35% of Marketers Will Prioritize Demand Generation Marketing in 2022

According to HubSpot’s 2021 State of Marketing, about 35% of marketers surveyed are prioritizing demand generation marketing in 2022.

By: Michael Brito

Category: Content

According to HubSpot’s 2021 State of Marketing, about 35% of marketers surveyed are prioritizing demand generation activities in 2022. Other marketing priorities include increasing customer satisfaction (22%), increasing brand awareness (18%), closing more deals (14%), and increasing customer retention (8%).

This means that marketers must get smart about using data to target the right audience with creative content.

What is demand generation marketing?

Unlike lead gen marketing, demand generation marketing creates digital marketing programs to create “demand” for a product or service. This is a long-term marketing strategy that requires the integration of tactics across paid, earned, shared, and owned media.

Demand Generation Marketing

Demand generation is executed differently based on the size of the company and the types of products and services that companies offer. Typically in smaller companies and startups, the primary intention is audience acquisition. This means that companies will do anything and everything to get their products and services in front of audiences. This includes offering free trials, free initial consultation or assessments, free access to a platform with limited features, and more.

Enterprise companies have the luxury of having much larger marketing budgets and can afford to execute brand awareness-focused marketing activities. This can include expensive media buys, sponsorships, events, and more extensive marketing activations.

Here are three things to consider when planning for your demand generation marketing:

Use data to inform your marketing approach

There is a surplus of data available in the marketplace. And if you work for a large company, you probably have more data than you can handle. I prefer to use three primary sources of data.

  1. Audience data: In this case, I am not referring to audience data related to primary research. I am talking more about building audiences using social media profiles. This methodology will uncover many audience insights, like identifying their top social media preferences, the leading media outlets they read, and their attitudes about various topics and stories.
  2. Website Analytics: In addition to Google Analytics, I like to use Google Search Console to re-optimize web pages based on my target keywords and landing pages. Because demand generation marketing is a long-term strategy, this approach will help ensure that audiences get to the right landing pages when searching Google for various keywords and phrases.
  3. Primary Research: Similar to this HubSpot report, primary research is helpful to identify more significant trends about audiences or the industry at large. For example, several research firms and social listening companies offer free access to reports and surveys. This is their approach to demand generation marketing. I recently wrote a post about Gen Z shopping habits which was data I sourced from eMarketer.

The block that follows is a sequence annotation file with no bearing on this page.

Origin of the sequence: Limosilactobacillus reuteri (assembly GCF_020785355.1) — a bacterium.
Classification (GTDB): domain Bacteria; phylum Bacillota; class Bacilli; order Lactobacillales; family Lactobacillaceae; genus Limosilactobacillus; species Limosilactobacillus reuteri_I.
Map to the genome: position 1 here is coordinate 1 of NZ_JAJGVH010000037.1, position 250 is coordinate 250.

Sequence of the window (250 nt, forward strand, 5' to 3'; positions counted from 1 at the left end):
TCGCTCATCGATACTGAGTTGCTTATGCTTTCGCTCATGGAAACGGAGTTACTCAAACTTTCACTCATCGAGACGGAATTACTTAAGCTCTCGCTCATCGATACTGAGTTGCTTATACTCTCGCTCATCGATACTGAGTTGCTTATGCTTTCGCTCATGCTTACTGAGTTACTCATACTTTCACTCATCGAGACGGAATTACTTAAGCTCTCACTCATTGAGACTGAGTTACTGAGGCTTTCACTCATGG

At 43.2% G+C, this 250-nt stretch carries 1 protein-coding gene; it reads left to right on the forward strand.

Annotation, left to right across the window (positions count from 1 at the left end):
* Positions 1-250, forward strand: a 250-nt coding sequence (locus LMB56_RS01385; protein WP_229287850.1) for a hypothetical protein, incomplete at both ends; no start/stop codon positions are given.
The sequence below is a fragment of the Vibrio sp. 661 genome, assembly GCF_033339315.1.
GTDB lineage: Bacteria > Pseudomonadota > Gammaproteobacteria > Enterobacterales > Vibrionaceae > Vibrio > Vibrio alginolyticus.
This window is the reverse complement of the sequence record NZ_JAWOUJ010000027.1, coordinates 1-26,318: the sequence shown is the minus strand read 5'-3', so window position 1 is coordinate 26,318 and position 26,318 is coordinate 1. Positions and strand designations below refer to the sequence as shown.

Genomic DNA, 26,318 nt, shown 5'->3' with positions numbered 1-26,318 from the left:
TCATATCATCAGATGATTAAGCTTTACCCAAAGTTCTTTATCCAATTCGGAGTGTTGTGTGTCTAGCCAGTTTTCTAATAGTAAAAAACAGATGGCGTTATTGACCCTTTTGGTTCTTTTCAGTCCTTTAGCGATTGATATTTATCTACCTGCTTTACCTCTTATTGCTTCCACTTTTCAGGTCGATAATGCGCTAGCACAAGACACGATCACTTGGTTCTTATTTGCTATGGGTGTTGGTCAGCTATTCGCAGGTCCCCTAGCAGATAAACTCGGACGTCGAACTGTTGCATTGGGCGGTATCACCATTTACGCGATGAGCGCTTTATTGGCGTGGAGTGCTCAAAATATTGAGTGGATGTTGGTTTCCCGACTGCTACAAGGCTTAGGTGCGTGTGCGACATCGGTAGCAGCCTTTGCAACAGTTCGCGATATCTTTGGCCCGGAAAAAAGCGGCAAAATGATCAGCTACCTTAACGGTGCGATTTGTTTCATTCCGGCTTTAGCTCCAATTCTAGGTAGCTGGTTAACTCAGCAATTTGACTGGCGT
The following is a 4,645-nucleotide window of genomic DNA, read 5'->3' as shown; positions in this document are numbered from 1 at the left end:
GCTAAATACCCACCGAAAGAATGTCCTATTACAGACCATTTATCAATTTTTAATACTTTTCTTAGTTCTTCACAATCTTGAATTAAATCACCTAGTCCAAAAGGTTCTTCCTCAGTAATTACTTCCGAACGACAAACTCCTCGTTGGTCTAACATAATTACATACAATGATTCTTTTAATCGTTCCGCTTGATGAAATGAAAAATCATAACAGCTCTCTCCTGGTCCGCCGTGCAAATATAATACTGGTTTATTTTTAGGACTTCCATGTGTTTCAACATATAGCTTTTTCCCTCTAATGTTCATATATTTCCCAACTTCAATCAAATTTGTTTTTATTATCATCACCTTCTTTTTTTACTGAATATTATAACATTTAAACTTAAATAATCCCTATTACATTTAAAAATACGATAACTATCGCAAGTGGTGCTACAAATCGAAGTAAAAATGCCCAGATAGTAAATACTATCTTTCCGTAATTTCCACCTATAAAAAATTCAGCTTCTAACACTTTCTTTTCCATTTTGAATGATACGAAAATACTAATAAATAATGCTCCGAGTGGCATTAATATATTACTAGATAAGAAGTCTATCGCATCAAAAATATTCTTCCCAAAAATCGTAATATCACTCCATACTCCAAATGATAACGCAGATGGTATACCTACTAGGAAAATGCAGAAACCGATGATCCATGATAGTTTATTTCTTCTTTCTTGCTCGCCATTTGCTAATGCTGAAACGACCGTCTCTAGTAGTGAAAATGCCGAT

Surround sound your audience with message repetition

How many times have you hummed to yourself the tune, “Nationwide is on your side”?  I do it all the time. Message repetition happens when brands consistently and repetitively target audiences with brand messages. This is much easier for brands that have larger digital marketing budgets. Over the years, several reports and studies have revealed that consumers must see/hear a brand message 3-5 times before they “believe.” And because today’s consumer has a very complicated and unpredictable shopper journey, this data point becomes much more critical.

Retargeting is one way to ensure that you are reaching the same audience more than once. This can be done with Facebook, LinkedIn, YouTube, and other social channels.

Integrate influencers in demand generation marketing

One thing I found interesting in the HubSpot report was that influencer marketing was missing from this survey. Not sure why.

In any case, integrating a brand influencer program into more significant marketing initiatives can help augment and amplify existing programs and campaigns. I am of the mindset that brands must have “always-on” versus campaign-specific influencer programs for many of the reasons listed above. An integral part of any influencer program is integrating a content collaboration. This could look like a series of guest posts hosted on the company blog, the influencer’s blog, or a series of YouTube videos. The key here is that the program must encompass more than just Instagram, TikTok, or other short-form video collaboration. This is because the content shelf-life for long-form content (and YouTube) lives forever in the Google search results. This is not the case for other platforms.

Demand generation marketing takes time. It requires a long-term strategy with goals, objectives, and several integration points. I hope you enjoyed this content. I do my best to create actionable content and provide value to the work you do.

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